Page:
Waking up during a surgical procedure or operation (known as ‘anaesthetic awareness’) is a traumatic event that can have long-lasting effects. This can be exacerbated by the fact that the surgery you needed was interrupted and you may have to undergo the procedure again, which can lead to further trauma or a delay of much-needed surgery.

If you have suffered from anaesthetic awareness, we can help you to investigate what went wrong and to support you in making a claim for compensation to help you put your life back on track.

We know that you are likely to have a lot of questions about what happened, as well as trying to deal with the trauma you have suffered and its impact on your life. Our specialist solicitors take the time to get to know you, understand what happened and how it has affected you so that they can provide you with the best advice for your individual circumstances.

We have expertise in many different types of claims where a person has been awake during a surgical procedure, including:

  • Where a patient was not provided with enough anaesthetic, including where a patient’s weight has been misjudged or has not been recorded correctly in the medical notes
  • Where medical professionals have failed to recognise that a patient’s vital signs show that they are conscious or in a waking state during an operation and have failed to act quickly to address this
  • Where anaesthetists have failed to properly implement the technique of total intravenous anaesthesia (TIVA)
  • Where equipment has failed, meaning that the correct dose was not provided

How long do I have to make a claim?

If you are making a claim, usually you will need to issue your claim in court (if it cannot be settled) within three years of the date of the negligence. In cases of anaesthetic awareness, this is likely to be three years from the date of the surgical procedure.

If you are unsure if you are in time to make a claim, contact our team who would be happy to discuss it with you further.

How can I fund a claim for anaesthetic awareness?

There is a range of funding options open to you when pursuing compensation for anaesthetic awareness, however, the most common is a Conditional Fee Agreement; more commonly known as ‘no win no fee’ funding. With this type of funding it means that if your claim was not successful, then you would not have to pay our legal costs or your opponents costs.

You can find out more about funding a claim here.

What compensation might I receive if I bring a claim?

As with any compensation claim, how much you are likely to receive will depend on your particular circumstances. Compensation is calculated based on any financial losses you have suffered as well as the nature and extent of the pain and suffering inflicted as a result of the negligence.

In a claim for anaesthetic awareness, financial losses might include:

  • Any time you had to take off work, or away from your business, to recover from the trauma of the failed surgical procedure, and any time you may have to take off in the future to have the surgical procedure again;
  • The private healthcare costs of any surgical procedure that is required in future;
  • Any therapy sessions or psychological treatments that you may have had, or may wish to have, to help you address the trauma you have suffered; and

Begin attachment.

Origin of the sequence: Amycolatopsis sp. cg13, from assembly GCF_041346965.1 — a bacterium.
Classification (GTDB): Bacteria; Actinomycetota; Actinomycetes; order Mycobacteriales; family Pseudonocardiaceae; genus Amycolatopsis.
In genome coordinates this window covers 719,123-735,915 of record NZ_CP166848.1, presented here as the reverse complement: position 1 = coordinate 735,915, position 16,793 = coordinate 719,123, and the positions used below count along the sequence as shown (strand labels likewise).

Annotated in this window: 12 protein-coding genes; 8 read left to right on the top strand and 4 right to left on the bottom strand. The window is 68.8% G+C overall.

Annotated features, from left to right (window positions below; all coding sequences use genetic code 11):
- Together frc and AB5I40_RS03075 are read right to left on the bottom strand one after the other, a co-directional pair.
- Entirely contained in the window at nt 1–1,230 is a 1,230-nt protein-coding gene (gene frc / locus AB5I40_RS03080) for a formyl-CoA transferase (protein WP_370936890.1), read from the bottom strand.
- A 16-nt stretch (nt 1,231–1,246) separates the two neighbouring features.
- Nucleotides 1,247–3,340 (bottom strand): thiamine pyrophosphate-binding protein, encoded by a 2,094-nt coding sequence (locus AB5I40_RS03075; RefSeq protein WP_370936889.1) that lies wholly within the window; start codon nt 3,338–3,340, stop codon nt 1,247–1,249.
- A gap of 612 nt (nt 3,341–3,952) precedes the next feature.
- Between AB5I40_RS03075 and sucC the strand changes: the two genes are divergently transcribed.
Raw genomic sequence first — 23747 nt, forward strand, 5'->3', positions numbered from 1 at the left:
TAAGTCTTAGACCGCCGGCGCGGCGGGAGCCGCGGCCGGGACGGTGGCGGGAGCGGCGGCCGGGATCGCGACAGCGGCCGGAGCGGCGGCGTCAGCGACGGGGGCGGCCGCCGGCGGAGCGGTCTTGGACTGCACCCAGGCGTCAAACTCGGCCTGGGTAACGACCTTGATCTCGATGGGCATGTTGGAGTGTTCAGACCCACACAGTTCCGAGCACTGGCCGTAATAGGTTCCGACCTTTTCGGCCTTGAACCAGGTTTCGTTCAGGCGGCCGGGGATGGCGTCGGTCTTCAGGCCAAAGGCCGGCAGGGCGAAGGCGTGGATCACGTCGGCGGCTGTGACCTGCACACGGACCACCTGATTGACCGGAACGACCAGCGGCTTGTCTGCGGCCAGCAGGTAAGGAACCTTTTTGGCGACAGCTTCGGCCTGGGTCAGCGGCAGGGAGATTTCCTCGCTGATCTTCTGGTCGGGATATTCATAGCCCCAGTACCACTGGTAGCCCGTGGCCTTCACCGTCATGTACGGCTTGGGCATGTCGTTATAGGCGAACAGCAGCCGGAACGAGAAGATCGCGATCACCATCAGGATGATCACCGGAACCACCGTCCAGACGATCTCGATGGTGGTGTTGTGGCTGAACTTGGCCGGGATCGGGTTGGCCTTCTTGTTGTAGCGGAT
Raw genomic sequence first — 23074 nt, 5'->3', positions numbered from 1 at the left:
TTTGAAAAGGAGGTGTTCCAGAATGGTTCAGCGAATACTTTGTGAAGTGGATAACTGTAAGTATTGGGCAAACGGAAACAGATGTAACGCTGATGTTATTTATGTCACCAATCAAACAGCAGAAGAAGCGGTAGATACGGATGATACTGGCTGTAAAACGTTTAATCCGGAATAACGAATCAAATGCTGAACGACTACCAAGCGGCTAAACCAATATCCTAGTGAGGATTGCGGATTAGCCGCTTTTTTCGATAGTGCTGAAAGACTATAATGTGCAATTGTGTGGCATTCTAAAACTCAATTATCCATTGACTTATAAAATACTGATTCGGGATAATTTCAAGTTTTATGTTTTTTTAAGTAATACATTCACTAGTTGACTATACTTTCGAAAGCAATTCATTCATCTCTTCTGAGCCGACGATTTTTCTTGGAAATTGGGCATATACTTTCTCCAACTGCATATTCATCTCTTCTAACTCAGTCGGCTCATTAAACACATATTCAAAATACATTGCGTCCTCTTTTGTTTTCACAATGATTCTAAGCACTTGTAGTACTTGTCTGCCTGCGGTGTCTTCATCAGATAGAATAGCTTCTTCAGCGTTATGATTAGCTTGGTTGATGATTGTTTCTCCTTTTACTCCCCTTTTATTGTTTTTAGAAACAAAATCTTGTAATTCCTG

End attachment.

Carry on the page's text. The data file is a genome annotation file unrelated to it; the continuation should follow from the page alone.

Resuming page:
• Compensation for any care and assistance your family members or friends gave you either immediately after the surgery or during your recovery.

You can find out more about how compensation is calculated in medical negligence claims here.

Why choose Royds Withy King?

We understand how traumatic anaesthetic awareness can be and we appreciate the significant effect that it can have on your life afterwards. We are dedicated to working with you to get compensation that will help you get back on track.

If you would like to speak to our team, please contact us on 0800 923 2080, or by emailing wkcn.enquiries@roydswithyking.com to find out how we can help you.


Recent cases

Our client F went into hospital with acute appendicitis and was required to undergo an appendicectomy under general anaesthetic.

F was injected with the anaesthetic and lost consciousness.  However, he later woke during the operation. F was unable to open his eyes but was aware of the voices and felt suffocated by the intubation tube that was in his throat. F felt the surgeons pulling at his stomach.

F tried to alert the staff by moving his fingers and toes but was unable to do so. F was able to alert them to the fact he was awake by urinating. F heard staff notice that he had urinated, he then felt a sensation in his arm before falling unconscious again.

F suffered from post-traumatic stress disorder with long-lasting effects including anxiety, weight gain and increased alcohol usage. F required anti-depressants and psychological therapy.

We were able to bring a claim for F and get an admission of liability by the Trust that the care they provided was not of a reasonable standard and that this had caused F’s post-traumatic stress disorder. F was able to receive financial compensation, including for the psychological therapies that he required to put him on the path to recovery.  Fortunately, it was not necessary to issue proceedings and the Trust’s legal representatives agreed to settle at an early stage.

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